In 2019, Rodricks shot off letters and led a signature campaign to save a mango grove in the village, and the 100-year-old St Anthony Chapel, right at the mouth of the village. Residents recall how he used his clout to get them appointments with government offices and travelled with them to argue the matter — though, eventually, the trees could not be saved from a proposed highway.
Rodricks’s generosity and memories of his humility now seam a village. His benevolence speaks across the village, in the local gym, and the village schools where toppers receive a scholarships in the name of his parents, Felix and Greta. Off the runway, he used his privilege to train, teach and groom Goans. Cheryl Saldanha, a senior lecturer at Goa Government Polytechnic, where the designer was a faculty member, consoling a child who had broken down after a presentation. “These are simple stories but he gave his all to Goa and Goan students. He taught us about fashion and cloth, and that we can reach the sky if we are professional and set high standards. The children he has taught are too many, and they will always carry a Wendell in them,” says Saldanha, whose students came in a bus for the funeral.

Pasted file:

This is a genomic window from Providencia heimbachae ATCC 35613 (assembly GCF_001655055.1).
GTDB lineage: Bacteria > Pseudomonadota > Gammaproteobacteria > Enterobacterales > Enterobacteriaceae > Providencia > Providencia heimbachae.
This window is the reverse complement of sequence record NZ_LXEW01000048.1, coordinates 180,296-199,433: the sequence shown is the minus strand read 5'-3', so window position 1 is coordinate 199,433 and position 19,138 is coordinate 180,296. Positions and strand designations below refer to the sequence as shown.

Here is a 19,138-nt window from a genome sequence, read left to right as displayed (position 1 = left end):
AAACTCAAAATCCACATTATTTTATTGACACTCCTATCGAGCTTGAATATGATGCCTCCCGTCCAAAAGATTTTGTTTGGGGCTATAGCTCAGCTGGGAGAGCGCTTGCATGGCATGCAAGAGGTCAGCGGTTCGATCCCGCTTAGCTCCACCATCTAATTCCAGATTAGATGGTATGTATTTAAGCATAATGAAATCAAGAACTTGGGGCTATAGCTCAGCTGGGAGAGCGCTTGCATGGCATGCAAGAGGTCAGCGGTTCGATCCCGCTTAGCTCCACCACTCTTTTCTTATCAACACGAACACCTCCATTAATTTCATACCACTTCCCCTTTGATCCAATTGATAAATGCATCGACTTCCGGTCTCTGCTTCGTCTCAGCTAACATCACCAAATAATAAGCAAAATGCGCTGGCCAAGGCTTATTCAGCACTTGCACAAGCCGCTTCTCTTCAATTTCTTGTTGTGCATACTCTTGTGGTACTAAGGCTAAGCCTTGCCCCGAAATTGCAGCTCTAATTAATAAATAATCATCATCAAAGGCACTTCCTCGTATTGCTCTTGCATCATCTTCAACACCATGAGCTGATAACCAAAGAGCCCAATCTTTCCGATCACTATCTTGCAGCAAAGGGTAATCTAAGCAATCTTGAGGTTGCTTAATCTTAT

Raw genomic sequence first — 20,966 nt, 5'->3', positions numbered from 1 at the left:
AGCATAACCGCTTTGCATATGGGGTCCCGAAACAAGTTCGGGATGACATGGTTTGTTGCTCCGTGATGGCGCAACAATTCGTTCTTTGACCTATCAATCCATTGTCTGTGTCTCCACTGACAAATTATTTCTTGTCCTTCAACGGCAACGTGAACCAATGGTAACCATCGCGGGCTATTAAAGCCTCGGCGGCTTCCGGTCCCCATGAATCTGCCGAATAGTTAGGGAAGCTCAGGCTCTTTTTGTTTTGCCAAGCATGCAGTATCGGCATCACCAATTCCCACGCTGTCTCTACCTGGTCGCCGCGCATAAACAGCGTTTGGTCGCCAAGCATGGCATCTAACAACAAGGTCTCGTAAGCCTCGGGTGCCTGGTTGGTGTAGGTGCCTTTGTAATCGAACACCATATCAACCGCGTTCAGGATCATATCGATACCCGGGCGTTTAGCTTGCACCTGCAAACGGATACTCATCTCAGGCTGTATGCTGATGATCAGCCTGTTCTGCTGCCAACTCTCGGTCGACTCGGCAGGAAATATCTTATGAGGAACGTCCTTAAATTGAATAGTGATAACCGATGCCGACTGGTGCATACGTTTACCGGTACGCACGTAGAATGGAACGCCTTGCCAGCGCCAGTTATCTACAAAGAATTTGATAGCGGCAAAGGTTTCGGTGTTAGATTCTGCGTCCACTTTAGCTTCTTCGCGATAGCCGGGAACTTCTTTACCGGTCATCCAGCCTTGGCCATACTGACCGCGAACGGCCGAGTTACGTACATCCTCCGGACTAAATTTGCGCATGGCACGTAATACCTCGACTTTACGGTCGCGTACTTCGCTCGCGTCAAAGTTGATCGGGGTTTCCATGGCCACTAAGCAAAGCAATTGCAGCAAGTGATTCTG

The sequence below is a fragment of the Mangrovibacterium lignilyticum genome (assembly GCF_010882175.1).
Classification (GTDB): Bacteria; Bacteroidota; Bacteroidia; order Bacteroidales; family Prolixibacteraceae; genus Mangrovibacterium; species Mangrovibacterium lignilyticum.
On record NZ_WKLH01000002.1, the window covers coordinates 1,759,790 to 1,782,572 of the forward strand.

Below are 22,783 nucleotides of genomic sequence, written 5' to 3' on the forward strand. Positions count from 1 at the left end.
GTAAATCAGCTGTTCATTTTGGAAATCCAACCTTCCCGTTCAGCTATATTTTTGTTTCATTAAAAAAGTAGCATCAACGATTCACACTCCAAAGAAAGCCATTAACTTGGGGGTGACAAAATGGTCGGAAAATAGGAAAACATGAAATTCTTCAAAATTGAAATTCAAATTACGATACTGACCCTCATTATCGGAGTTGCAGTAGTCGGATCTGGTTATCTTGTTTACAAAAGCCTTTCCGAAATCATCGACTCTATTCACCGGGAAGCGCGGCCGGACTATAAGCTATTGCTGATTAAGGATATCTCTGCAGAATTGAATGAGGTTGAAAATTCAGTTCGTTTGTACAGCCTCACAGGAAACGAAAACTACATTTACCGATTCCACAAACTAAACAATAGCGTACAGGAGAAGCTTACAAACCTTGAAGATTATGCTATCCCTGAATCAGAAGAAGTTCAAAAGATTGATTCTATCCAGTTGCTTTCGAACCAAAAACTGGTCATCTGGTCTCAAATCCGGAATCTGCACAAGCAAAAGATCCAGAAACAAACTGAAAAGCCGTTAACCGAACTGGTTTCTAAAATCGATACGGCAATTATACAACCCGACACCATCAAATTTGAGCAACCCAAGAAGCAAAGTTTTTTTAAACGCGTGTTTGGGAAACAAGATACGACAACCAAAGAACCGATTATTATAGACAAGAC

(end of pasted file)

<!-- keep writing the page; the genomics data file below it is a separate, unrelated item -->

For all those whom he touched, his grave, under the canopies of a tall zambllam and a mango tree inside the cemetery of St Francis of Assisi Church, offers some solace. “My cousin, a musician, is rested next to him. He died two days before. At least, Wendell, a lover of mando, will have a musician for company,” says Servo, his friend from Colvale. “He is back to his aboriginal land. He has returned from his travels.”